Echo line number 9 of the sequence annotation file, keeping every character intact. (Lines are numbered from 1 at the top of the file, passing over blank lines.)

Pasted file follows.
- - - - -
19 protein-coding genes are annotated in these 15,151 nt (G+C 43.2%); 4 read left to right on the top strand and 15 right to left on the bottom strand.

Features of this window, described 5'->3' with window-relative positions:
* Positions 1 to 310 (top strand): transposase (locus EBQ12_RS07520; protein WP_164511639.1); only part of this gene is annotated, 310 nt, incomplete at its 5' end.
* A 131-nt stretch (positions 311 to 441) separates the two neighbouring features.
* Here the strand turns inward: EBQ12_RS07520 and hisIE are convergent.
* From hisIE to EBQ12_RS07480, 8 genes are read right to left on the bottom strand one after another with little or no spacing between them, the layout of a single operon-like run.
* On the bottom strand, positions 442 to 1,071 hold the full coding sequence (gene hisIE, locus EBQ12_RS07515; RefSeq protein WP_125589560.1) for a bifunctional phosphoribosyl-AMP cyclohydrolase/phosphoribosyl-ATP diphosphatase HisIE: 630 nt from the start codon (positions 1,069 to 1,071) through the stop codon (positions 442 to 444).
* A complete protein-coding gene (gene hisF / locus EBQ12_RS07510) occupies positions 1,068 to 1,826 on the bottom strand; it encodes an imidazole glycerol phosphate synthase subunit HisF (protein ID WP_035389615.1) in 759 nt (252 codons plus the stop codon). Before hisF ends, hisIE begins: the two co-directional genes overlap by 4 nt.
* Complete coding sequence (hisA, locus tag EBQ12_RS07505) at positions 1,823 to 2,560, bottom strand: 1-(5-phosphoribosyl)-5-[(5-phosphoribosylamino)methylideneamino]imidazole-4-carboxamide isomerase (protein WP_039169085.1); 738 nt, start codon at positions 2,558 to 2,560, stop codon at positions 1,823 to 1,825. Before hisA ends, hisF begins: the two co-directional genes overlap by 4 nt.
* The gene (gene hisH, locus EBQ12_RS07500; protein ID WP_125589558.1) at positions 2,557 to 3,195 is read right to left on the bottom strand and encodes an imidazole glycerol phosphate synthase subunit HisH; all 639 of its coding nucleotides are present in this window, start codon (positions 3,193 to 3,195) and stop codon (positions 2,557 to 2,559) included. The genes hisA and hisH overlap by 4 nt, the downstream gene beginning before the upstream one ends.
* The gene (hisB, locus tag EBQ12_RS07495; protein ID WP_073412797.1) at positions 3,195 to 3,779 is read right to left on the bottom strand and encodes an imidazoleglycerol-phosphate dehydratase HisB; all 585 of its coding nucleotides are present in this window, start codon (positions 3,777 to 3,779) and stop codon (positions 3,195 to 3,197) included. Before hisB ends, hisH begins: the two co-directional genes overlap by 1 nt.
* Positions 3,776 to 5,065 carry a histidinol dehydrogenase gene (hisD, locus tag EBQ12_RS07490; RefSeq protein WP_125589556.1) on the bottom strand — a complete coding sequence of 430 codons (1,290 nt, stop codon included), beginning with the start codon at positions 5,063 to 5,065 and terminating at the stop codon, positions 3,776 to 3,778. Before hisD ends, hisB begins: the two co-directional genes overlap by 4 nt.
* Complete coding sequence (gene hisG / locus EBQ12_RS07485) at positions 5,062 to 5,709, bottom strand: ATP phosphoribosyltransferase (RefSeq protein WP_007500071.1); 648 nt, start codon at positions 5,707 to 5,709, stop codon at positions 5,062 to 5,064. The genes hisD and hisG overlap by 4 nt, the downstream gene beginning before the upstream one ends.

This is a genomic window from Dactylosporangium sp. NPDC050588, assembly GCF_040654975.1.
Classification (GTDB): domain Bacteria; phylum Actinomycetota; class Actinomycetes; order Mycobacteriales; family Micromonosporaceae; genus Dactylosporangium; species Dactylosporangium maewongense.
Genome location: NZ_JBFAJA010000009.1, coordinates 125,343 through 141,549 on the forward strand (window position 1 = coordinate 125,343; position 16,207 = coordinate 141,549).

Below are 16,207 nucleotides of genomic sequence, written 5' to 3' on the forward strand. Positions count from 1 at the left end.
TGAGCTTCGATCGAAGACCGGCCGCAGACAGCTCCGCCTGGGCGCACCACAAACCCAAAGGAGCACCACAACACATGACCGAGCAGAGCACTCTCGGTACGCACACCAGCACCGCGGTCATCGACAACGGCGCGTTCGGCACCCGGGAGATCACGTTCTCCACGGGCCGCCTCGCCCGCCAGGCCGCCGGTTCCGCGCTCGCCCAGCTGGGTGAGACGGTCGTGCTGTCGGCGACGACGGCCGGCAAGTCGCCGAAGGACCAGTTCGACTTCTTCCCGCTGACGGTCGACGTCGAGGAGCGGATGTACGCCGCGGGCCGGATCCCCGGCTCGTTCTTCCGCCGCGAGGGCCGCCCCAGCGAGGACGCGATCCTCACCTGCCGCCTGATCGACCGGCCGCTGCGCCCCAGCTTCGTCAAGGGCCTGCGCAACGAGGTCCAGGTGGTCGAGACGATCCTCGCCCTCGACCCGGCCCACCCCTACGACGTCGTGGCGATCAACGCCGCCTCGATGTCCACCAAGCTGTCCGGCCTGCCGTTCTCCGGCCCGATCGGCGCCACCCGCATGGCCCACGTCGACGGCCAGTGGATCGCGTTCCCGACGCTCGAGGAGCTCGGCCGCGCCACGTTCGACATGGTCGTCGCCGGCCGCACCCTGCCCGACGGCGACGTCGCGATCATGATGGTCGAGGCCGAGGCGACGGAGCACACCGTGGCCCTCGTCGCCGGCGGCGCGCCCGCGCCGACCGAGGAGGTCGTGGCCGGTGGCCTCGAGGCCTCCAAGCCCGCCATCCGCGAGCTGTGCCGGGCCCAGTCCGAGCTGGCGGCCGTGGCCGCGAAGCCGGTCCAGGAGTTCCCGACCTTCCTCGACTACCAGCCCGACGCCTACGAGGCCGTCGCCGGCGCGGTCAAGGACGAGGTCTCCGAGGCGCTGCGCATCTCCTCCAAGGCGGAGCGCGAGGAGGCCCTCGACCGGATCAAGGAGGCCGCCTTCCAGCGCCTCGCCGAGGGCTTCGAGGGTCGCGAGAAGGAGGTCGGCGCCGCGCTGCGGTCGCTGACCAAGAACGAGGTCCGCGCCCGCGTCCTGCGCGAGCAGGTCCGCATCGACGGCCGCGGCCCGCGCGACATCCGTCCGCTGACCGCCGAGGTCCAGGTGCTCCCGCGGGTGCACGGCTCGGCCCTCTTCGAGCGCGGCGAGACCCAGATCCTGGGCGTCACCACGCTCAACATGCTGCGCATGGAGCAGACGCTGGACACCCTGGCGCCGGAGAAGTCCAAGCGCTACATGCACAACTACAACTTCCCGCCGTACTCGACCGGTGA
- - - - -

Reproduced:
* Complete coding sequence (hisA, locus tag EBQ12_RS07505) at positions 1,823 to 2,560, bottom strand: 1-(5-phosphoribosyl)-5-[(5-phosphoribosylamino)methylideneamino]imidazole-4-carboxamide isomerase (protein WP_039169085.1); 738 nt, start codon at positions 2,558 to 2,560, stop codon at positions 1,823 to 1,825. Before hisA ends, hisF begins: the two co-directional genes overlap by 4 nt.